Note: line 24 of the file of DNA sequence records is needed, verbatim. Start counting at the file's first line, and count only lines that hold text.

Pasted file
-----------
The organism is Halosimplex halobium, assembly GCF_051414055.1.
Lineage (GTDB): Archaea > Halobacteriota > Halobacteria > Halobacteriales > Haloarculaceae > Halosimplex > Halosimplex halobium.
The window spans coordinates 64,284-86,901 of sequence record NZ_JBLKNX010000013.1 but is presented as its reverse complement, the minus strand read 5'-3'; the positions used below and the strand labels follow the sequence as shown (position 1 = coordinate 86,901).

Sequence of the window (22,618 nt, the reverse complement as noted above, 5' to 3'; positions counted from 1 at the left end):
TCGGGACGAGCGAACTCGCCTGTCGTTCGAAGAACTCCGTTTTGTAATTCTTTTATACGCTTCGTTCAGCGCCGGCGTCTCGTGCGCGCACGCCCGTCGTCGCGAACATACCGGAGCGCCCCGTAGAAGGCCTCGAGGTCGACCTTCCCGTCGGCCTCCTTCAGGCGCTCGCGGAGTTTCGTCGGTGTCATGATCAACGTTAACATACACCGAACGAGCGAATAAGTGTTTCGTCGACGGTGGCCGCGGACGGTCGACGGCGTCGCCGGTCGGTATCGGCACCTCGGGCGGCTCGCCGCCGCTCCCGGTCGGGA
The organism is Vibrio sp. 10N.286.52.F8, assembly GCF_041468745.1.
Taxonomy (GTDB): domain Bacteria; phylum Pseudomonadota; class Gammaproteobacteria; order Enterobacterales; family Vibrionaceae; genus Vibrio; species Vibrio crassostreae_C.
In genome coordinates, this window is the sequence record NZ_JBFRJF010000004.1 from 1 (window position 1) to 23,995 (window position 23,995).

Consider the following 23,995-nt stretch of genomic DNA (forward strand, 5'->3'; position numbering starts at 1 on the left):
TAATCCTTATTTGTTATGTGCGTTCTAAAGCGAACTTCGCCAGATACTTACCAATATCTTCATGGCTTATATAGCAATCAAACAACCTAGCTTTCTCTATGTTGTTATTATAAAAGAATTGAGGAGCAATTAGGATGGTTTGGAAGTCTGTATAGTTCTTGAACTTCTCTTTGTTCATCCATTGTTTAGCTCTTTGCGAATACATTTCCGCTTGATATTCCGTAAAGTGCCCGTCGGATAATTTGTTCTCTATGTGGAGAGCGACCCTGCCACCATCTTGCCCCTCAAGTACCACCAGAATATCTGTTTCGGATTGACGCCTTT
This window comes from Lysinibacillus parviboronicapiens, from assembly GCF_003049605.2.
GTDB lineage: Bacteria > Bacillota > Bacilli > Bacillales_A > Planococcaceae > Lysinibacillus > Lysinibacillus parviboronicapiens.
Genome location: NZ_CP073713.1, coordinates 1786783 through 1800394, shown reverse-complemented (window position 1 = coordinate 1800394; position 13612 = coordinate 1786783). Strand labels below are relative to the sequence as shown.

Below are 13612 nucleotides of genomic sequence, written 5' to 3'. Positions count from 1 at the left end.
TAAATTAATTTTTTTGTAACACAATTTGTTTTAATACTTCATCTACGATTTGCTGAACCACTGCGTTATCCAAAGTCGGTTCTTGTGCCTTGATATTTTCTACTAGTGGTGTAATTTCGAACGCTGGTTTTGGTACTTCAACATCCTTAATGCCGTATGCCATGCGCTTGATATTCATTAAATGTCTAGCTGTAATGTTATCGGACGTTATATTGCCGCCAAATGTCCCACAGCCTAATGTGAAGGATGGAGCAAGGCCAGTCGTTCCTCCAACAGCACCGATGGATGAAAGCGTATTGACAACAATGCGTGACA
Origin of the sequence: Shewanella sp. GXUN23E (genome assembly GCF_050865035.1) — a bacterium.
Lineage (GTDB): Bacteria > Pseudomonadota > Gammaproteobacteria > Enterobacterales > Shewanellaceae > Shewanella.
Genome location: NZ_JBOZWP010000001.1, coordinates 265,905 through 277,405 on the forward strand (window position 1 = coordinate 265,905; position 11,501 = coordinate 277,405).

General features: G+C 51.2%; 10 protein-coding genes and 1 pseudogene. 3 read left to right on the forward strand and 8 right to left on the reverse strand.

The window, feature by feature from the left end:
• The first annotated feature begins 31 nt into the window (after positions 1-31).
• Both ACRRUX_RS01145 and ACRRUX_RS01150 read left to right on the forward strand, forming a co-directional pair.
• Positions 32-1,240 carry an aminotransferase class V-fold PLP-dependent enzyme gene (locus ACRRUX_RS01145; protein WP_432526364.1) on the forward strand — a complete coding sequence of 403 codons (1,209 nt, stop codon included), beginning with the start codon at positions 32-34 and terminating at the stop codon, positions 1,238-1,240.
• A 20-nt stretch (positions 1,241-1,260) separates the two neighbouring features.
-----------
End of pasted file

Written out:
• A 20-nt stretch (positions 1,241-1,260) separates the two neighbouring features.